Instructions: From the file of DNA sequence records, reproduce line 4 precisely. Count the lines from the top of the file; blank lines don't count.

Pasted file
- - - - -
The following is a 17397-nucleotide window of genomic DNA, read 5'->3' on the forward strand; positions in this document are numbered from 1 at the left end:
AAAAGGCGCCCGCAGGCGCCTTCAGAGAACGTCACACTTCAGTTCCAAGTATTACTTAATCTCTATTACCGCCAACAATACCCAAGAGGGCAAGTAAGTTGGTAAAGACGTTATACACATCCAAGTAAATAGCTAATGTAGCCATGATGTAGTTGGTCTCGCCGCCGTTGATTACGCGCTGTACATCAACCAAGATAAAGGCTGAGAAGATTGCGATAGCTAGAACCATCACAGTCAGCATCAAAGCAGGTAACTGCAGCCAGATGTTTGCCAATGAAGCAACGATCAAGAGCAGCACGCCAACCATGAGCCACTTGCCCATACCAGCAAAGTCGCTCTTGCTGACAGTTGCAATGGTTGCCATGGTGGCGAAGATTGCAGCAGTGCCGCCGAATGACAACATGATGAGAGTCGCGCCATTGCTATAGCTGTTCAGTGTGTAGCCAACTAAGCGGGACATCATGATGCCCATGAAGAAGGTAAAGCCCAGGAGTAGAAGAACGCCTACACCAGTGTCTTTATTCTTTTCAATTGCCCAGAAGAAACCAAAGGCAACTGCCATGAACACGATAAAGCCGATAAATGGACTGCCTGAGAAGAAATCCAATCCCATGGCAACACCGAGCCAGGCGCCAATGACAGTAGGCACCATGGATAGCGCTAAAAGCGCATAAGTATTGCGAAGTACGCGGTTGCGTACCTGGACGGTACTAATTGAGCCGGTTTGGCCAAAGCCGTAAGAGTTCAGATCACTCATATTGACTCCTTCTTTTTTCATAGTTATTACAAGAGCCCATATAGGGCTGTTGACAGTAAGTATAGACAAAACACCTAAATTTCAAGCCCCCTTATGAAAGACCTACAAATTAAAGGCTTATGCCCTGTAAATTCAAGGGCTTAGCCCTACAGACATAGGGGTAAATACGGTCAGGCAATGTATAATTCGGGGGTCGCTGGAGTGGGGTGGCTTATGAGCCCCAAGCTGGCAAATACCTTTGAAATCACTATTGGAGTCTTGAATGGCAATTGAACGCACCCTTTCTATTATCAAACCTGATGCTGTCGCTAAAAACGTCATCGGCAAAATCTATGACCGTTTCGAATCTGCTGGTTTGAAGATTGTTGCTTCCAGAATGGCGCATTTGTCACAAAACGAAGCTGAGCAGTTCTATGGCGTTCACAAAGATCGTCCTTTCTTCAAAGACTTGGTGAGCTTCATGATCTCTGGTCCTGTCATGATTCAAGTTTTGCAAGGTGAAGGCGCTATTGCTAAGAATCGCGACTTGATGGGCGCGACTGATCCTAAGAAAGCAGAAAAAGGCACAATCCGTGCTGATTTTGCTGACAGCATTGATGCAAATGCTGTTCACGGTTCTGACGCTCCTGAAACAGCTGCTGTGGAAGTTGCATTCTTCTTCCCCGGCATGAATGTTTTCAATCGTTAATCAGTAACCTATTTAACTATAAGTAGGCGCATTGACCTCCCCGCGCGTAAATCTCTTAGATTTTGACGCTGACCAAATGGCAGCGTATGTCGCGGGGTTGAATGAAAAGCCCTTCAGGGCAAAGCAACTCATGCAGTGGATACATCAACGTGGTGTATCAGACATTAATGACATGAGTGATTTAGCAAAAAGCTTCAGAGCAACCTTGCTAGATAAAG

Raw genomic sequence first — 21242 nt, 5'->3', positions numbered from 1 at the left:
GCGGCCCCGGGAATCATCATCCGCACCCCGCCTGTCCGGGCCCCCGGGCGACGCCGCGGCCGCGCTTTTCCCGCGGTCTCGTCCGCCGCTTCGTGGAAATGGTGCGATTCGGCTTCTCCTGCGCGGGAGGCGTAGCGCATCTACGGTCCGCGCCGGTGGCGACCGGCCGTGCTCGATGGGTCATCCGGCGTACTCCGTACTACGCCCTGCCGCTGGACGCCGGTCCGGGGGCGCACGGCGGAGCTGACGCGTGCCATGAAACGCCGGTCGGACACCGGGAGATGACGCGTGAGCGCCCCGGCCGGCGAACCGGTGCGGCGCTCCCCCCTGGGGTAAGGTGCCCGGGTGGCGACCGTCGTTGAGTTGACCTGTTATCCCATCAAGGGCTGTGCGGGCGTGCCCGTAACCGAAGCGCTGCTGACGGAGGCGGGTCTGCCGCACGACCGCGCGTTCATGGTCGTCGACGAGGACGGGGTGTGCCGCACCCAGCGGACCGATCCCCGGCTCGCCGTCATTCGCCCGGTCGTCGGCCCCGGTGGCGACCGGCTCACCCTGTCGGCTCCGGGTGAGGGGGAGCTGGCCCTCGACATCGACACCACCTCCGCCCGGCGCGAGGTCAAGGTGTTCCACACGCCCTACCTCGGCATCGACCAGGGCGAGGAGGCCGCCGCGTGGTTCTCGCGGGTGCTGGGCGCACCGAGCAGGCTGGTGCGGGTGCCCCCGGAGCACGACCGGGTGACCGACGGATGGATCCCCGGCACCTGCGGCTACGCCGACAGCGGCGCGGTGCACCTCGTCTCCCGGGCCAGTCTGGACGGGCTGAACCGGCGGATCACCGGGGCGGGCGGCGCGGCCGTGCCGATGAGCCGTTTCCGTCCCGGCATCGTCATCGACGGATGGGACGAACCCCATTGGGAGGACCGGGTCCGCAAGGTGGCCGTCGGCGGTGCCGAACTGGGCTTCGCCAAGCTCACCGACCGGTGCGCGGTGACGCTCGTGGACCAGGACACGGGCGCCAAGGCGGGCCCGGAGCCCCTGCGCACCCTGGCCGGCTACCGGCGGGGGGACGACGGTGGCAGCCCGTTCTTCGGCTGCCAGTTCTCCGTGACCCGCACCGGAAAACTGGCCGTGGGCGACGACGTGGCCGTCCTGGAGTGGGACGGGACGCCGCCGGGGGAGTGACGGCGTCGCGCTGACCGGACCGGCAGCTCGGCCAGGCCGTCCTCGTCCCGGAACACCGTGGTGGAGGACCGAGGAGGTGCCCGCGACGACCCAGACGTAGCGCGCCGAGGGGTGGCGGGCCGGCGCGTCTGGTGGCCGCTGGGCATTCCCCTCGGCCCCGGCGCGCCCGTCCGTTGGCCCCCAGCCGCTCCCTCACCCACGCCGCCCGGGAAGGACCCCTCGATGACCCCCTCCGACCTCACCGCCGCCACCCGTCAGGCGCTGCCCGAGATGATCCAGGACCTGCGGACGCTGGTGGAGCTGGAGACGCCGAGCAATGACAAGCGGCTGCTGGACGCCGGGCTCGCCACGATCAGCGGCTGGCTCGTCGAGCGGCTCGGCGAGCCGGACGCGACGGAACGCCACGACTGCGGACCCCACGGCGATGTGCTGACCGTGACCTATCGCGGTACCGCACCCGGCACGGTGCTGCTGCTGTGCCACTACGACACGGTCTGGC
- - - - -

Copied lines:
GCGGCCCCGGGAATCATCATCCGCACCCCGCCTGTCCGGGCCCCCGGGCGACGCCGCGGCCGCGCTTTTCCCGCGGTCTCGTCCGCCGCTTCGTGGAAATGGTGCGATTCGGCTTCTCCTGCGCGGGAGGCGTAGCGCATCTACGGTCCGCGCCGGTGGCGACCGGCCGTGCTCGATGGGTCATCCGGCGTACTCCGTACTACGCCCTGCCGCTGGACGCCGGTCCGGGGGCGCACGGCGGAGCTGACGCGTGCCATGAAACGCCGGTCGGACACCGGGAGATGACGCGTGAGCGCCCCGGCCGGCGAACCGGTGCGGCGCTCCCCCCTGGGGTAAGGTGCCCGGGTGGCGACCGTCGTTGAGTTGACCTGTTATCCCATCAAGGGCTGTGCGGGCGTGCCCGTAACCGAAGCGCTGCTGACGGAGGCGGGTCTGCCGCACGACCGCGCGTTCATGGTCGTCGACGAGGACGGGGTGTGCCGCACCCAGCGGACCGATCCCCGGCTCGCCGTCATTCGCCCGGTCGTCGGCCCCGGTGGCGACCGGCTCACCCTGTCGGCTCCGGGTGAGGGGGAGCTGGCCCTCGACATCGACACCACCTCCGCCCGGCGCGAGGTCAAGGTGTTCCACACGCCCTACCTCGGCATCGACCAGGGCGAGGAGGCCGCCGCGTGGTTCTCGCGGGTGCTGGGCGCACCGAGCAGGCTGGTGCGGGTGCCCCCGGAGCACGACCGGGTGACCGACGGATGGATCCCCGGCACCTGCGGCTACGCCGACAGCGGCGCGGTGCACCTCGTCTCCCGGGCCAGTCTGGACGGGCTGAACCGGCGGATCACCGGGGCGGGCGGCGCGGCCGTGCCGATGAGCCGTTTCCGTCCCGGCATCGTCATCGACGGATGGGACGAACCCCATTGGGAGGACCGGGTCCGCAAGGTGGCCGTCGGCGGTGCCGAACTGGGCTTCGCCAAGCTCACCGACCGGTGCGCGGTGACGCTCGTGGACCAGGACACGGGCGCCAAGGCGGGCCCGGAGCCCCTGCGCACCCTGGCCGGCTACCGGCGGGGGGACGACGGTGGCAGCCCGTTCTTCGGCTGCCAGTTCTCCGTGACCCGCACCGGAAAACTGGCCGTGGGCGACGACGTGGCCGTCCTGGAGTGGGACGGGACGCCGCCGGGGGAGTGACGGCGTCGCGCTGACCGGACCGGCAGCTCGGCCAGGCCGTCCTCGTCCCGGAACACCGTGGTGGAGGACCGAGGAGGTGCCCGCGACGACCCAGACGTAGCGCGCCGAGGGGTGGCGGGCCGGCGCGTCTGGTGGCCGCTGGGCATTCCCCTCGGCCCCGGCGCGCCCGTCCGTTGGCCCCCAGCCGCTCCCTCACCCACGCCGCCCGGGAAGGACCCCTCGATGACCCCCTCCGACCTCACCGCCGCCACCCGTCAGGCGCTGCCCGAGATGATCCAGGACCTGCGGACGCTGGTGGAGCTGGAGACGCCGAGCAATGACAAGCGGCTGCTGGACGCCGGGCTCGCCACGATCAGCGGCTGGCTCGTCGAGCGGCTCGGCGAGCCGGACGCGACGGAACGCCACGACTGCGGACCCCACGGCGATGTGCTGACCGTGACCTATCGCGGTACCGCACCCGGCACGGTGCTGCTGCTGTGCCACTACGACACGGTCTGGC